From RankBrain to Google Attribution, Kafka and Spark…it feels like machine learning is fast becoming the most prominent technology concept in digital marketing.
Machine learning is the principle of using self-learning algorithms that can analyse and find patterns in big data sets. These algorithms evolve behaviours based on empirical data and can adapt to new circumstances.
Machine learning is often mentioned alongside digital marketing’s other 2017 catchphrase, Artificial Intelligence (AI). It’s worth stating for those with only a passing familiarity with these concepts – they are not the same thing! AI is the much wider concept of evolving technology that behaves like humans. Machine learning can at best be described as a subset of the general science of AI.
If 2017 was machine learning’s ‘shake-down’ year, it will be interesting to see whether digital marketing’s clutch of machine learning advocates can turn sexy tech into legitimate, every-day use cases for marketers.
This is particularly the case in performance marketing, where machine learning technology is yet to turn column inches into common uses. Delivering on the ground technology from a visionary concept is rarely seamless. Yet in an industry yearning for innovation, machine learning holds the key because it has the power to bring much-needed automation and efficiency to the day-to-day lives of performance marketers.
Forecasting is a great example of this. Predicting uplift for a given promotion and to a given spend target is one of the most common-place tasks for affiliate marketers. It’s also an inherently manual task, reliant on an individual’s knowledge and instinct, and often performed in complicated spreadsheets that are the sole domain of their creators.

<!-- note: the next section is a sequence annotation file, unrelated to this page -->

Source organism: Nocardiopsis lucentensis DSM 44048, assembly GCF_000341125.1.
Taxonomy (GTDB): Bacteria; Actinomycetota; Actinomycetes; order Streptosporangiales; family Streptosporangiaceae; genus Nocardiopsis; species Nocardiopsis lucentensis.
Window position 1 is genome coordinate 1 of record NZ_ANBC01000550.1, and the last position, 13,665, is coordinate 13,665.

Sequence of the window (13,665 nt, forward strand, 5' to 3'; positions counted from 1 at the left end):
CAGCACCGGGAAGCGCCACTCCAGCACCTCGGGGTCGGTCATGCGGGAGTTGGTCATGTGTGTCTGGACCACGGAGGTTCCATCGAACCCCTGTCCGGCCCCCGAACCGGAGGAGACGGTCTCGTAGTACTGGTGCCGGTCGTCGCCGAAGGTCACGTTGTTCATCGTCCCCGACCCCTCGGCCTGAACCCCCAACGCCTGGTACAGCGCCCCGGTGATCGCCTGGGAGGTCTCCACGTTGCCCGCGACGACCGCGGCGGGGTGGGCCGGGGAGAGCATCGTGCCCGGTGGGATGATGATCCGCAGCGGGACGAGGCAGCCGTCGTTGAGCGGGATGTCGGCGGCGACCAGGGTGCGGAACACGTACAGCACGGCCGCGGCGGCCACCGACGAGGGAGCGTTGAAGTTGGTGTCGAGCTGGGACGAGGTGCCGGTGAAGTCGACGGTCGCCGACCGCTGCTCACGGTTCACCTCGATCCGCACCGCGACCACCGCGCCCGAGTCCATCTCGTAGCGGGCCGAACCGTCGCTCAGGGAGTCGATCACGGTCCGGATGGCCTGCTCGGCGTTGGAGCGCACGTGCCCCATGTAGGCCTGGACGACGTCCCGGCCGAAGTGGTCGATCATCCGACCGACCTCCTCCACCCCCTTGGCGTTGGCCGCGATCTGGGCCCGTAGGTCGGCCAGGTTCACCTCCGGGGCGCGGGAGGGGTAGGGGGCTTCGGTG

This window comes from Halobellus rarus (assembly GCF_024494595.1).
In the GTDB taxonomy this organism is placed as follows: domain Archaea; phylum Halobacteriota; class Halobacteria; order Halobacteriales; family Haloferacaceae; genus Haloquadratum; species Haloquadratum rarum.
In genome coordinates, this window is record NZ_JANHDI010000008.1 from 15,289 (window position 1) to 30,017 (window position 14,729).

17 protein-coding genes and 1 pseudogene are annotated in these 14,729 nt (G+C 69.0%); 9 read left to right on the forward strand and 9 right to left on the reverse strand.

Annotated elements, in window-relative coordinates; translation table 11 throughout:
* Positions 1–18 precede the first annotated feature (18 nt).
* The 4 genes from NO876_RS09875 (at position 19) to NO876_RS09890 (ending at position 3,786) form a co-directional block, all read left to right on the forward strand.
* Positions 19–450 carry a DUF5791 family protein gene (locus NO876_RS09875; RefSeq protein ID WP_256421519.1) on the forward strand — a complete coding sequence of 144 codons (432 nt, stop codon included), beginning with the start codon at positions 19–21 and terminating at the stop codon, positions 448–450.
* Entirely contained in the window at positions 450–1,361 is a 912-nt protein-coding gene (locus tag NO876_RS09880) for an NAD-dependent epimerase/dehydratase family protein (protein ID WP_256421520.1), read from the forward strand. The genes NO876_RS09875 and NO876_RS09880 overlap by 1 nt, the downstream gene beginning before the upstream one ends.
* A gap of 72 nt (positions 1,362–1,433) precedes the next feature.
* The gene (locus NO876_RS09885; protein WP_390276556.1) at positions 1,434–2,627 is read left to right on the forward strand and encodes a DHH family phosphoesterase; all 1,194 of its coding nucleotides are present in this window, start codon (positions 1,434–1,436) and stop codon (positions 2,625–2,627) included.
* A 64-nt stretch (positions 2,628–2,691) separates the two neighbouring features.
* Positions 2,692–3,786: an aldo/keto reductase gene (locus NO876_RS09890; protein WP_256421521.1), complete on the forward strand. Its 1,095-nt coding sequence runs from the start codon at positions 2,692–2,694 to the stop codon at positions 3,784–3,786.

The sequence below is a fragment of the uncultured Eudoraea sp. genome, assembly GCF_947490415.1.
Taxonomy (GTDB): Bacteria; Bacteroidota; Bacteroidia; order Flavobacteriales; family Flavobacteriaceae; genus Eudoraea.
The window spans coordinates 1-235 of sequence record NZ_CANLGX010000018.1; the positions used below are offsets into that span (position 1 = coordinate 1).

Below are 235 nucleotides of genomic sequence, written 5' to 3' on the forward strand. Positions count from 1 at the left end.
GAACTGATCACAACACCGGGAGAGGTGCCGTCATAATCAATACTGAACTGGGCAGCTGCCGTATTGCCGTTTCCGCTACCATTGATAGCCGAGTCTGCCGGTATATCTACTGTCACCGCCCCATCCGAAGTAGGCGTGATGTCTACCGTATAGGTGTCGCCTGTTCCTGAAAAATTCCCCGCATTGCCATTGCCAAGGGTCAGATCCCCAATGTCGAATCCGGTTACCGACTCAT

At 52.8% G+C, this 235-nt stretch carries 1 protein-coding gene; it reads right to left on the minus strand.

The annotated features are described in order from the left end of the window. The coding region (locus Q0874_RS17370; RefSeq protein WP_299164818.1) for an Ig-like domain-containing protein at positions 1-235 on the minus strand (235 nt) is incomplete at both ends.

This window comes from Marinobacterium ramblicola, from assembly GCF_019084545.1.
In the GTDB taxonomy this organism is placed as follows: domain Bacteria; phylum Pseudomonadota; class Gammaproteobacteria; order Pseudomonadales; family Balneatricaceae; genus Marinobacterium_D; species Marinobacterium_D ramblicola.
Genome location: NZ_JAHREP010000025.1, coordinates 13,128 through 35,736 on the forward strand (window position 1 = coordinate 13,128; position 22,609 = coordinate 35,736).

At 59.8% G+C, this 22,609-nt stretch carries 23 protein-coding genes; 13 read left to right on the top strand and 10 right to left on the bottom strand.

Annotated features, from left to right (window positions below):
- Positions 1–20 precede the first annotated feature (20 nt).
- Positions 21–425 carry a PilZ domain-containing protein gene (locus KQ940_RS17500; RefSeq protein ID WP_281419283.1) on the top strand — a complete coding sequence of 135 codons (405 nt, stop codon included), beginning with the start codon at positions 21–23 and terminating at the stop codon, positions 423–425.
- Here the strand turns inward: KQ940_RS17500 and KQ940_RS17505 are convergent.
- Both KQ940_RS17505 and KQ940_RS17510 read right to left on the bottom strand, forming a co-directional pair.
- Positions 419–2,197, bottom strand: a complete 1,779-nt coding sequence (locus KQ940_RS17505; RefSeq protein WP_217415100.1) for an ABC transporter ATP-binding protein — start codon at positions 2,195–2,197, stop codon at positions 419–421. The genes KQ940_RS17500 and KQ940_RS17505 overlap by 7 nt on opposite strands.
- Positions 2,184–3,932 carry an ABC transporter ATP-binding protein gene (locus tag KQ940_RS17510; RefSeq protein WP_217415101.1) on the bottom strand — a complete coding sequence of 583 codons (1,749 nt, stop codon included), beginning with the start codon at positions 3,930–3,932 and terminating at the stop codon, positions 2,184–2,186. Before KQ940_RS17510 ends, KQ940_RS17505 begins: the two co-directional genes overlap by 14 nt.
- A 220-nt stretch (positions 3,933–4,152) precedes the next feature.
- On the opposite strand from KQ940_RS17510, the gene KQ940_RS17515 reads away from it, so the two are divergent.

Day-to-day forecasting for affiliate marketers across the industry needs to be more empirical. It should be based on machine learning algorithms, which can predict to a publisher and campaign level increased performance based on the type of promotion, changes in spend and seasonality. This sounds straightforward, but to ensure high levels of accuracy complex algorithms are needed that can learn and adapt to new data sets.
Another example is Spend Management. Channels like Search and Display have allowed advertisers to manage their marketing spend more effectively than affiliate has. This is often blamed on affiliate’s diverse publisher base. However, using machine learning algorithms to dynamically process historical performance data, it’s possible for advertisers and publishers to link spend to performance accurately, allowing affiliate marketers to understand the implications of spend changes before they are made. Imagine a world where a CPA change is made based on forward-looking, empirical analysis collated on your behalf, rather today’s status-quo – make the change and then use retrospective analysis to understand the impact of the decision. The impact of the decisions should be known before the decision is made! This is the power of machine learning in the affiliate space.
Machine-learned technology will become increasingly common across the digital marketing industry in 2018. The performance (or affiliate) industry needs to embrace it. Machine learning has the potential to change the way all performance marketers work, with genuine use cases for the every-day challenges of our roles.